Is all we see or seem but a dream within a dream within a dream within a dream?
Image: Warner Bros. Pictures
Following on from a film that grossed 1 billion dollars must be somewhat daunting. Whether or not it was entirely merited, Christopher Nolan’s last movie, The Dark Knight, was a resounding success, bringing in both big bucks and critical acclaim. For his next project, Nolan was given a great deal of creative freedom. Such freedom, in the wrong hands, can lead to terrible cinema. A lesser director than Nolan might have baulked at the task and delivered something safe, some big budget action film which would ensure bums on seats and full coffers worldwide. Instead, Nolan took himself back to his roots in inventive, intelligent drama (his breakthrough hit, lest we forget, was the twisty and marvellous Memento) and has managed to deliver a film with something for everyone.
Inception is a film about dreams, and as such revels in the chance to supply beautiful images for us to stare at in awe. However, Nolan is well aware that gorgeous images alone do not make a crowd pleasing film, and thus he also gives us characters that are instantly engaging, and add some real heart to the spectacle. Nobody is a letdown, but the outstanding stars of the piece have to be Joseph Gordon-Levitt and Tom Hardy. Both have been threatening to break into the mainstream for years now, and if this doesn’t do it for them then nothing will. They each bring the most out of somewhat underwritten roles, shining particularly in the moments when they get to play at being an immature double act. As you might expect from Nolan the direction is glorious, with action sequences which would not look out of place in a Bond film matched against crisp heist movie scenes cooler than anything we have since Ocean’s Eleven.
It should be pointed out, however, that Inception is by no means flawless. While the concept is high, the storyline itself is remarkably uncomplicated. Poor Ellen Paige, while likeable, is reduced to being a spokesperson for the less involved viewers, constantly asking for clarification of what is going on as though for the ease of those who might have nipped out for a quick loo break. This means that there is a distinct lack of surprises in the film, with only the rather cheesy final shot offering any sort of question as to what is really going on. It must also be noted that the film is not as original as it thinks it is, borrowing liberally from other films with bendy realities like Dark City and The Matrix. Also, despite the occasional use of dream logic – with a shifty staircase being the hilarious high point – the film does not go far enough in exploiting its fun premise. While Wes Craven gave us stairs made of porridge and a devilish bogeyman with unlimited dream powers in A Nightmare on Elm Street, Nolan seems content to leave us with pretty cityscapes and some neat urban realignment. More, we say! If this is a dream, why not have some fun with the concept? At one point Gordon-Levitt’s character explains the wonderful idea that the people in the dream will eventually start acting like white blood cells and attack the invasive dream technicians, but this scary concept never gets allowed to play out. Indeed, the fact that the film takes place in the realm of the imagination ensures that there is never much chance for suspense, which is a great shame, although it will never get in the way of the sheer enjoyment of watching. It is certainly to Nolan’s credit that such flaws do not occur to you until the film has finished, so finessed is the experience.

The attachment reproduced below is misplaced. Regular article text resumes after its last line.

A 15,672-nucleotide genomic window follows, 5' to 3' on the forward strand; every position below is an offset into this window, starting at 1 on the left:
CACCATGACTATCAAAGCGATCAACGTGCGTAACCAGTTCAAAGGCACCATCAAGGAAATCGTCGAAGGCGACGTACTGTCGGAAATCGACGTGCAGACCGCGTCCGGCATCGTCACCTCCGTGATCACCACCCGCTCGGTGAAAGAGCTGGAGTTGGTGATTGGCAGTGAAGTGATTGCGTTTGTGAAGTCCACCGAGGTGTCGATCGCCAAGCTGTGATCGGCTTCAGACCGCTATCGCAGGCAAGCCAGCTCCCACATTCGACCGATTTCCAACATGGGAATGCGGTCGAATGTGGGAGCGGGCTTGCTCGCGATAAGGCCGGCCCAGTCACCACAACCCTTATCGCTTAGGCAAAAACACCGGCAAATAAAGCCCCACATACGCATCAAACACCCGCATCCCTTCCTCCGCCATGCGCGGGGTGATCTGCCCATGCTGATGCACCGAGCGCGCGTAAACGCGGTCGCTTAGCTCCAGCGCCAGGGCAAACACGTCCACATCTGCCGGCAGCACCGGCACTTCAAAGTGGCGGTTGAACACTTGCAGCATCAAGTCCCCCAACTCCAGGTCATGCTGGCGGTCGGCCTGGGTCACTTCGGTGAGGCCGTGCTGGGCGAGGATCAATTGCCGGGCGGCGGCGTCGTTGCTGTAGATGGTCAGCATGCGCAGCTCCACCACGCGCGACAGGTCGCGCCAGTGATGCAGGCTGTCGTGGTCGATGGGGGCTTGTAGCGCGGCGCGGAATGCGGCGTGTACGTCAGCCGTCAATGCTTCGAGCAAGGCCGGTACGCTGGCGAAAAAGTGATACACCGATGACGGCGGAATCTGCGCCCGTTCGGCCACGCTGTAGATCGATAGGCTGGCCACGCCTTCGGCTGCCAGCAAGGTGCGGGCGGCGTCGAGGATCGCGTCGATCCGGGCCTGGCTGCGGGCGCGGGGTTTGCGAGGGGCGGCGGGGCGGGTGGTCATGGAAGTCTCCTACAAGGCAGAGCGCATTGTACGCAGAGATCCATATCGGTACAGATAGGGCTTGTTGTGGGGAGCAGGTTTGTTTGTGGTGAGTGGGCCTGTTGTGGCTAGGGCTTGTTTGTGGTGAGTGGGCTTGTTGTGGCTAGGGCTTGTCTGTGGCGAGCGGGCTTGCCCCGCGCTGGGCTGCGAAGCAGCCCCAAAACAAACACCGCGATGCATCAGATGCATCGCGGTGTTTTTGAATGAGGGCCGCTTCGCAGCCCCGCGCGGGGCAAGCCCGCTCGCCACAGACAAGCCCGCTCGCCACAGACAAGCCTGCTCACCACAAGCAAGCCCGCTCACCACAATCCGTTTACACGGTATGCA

Nit picking aside, Inception is that rarest of beasts – a blockbuster with a brain – and as such it should be applauded. What is lacks in originality and tension it makes up for in brilliant direction and acting, and an irrepressible sense of fun which will stick with you even after the post-film debates and Facebook status admirations have passed.
Not as clever as it thinks it is, certainly, but incredibly fun and well acted, Inception is perfect summer viewing.